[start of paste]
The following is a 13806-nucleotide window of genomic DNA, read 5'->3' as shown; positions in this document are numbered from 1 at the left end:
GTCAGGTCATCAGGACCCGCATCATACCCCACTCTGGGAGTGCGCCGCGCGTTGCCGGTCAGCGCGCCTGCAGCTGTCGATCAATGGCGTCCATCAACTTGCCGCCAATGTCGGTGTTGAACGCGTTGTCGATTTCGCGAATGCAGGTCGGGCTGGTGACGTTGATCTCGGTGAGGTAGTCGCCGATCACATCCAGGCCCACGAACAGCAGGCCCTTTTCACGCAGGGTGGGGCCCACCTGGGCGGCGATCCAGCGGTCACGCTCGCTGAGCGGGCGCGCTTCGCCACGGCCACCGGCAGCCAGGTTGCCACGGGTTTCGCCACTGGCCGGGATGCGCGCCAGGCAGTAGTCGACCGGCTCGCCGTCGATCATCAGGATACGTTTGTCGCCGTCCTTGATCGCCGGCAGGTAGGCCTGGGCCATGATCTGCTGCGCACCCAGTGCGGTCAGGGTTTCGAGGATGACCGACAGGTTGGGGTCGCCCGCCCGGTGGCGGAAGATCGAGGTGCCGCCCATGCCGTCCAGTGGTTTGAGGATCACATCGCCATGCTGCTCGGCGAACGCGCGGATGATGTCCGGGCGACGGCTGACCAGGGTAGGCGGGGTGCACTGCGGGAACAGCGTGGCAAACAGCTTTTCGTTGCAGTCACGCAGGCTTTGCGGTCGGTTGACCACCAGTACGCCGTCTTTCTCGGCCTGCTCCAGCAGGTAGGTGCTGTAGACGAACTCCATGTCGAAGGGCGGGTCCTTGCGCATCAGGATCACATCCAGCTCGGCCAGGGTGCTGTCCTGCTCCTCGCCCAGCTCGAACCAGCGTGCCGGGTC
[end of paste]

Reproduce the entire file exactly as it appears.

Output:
The following is a 13806-nucleotide window of genomic DNA, read 5'->3' as shown; positions in this document are numbered from 1 at the left end:
GTCAGGTCATCAGGACCCGCATCATACCCCACTCTGGGAGTGCGCCGCGCGTTGCCGGTCAGCGCGCCTGCAGCTGTCGATCAATGGCGTCCATCAACTTGCCGCCAATGTCGGTGTTGAACGCGTTGTCGATTTCGCGAATGCAGGTCGGGCTGGTGACGTTGATCTCGGTGAGGTAGTCGCCGATCACATCCAGGCCCACGAACAGCAGGCCCTTTTCACGCAGGGTGGGGCCCACCTGGGCGGCGATCCAGCGGTCACGCTCGCTGAGCGGGCGCGCTTCGCCACGGCCACCGGCAGCCAGGTTGCCACGGGTTTCGCCACTGGCCGGGATGCGCGCCAGGCAGTAGTCGACCGGCTCGCCGTCGATCATCAGGATACGTTTGTCGCCGTCCTTGATCGCCGGCAGGTAGGCCTGGGCCATGATCTGCTGCGCACCCAGTGCGGTCAGGGTTTCGAGGATGACCGACAGGTTGGGGTCGCCCGCCCGGTGGCGGAAGATCGAGGTGCCGCCCATGCCGTCCAGTGGTTTGAGGATCACATCGCCATGCTGCTCGGCGAACGCGCGGATGATGTCCGGGCGACGGCTGACCAGGGTAGGCGGGGTGCACTGCGGGAACAGCGTGGCAAACAGCTTTTCGTTGCAGTCACGCAGGCTTTGCGGTCGGTTGACCACCAGTACGCCGTCTTTCTCGGCCTGCTCCAGCAGGTAGGTGCTGTAGACGAACTCCATGTCGAAGGGCGGGTCCTTGCGCATCAGGATCACATCCAGCTCGGCCAGGGTGCTGTCCTGCTCCTCGCCCAGCTCGAACCAGCGTGCCGGGTC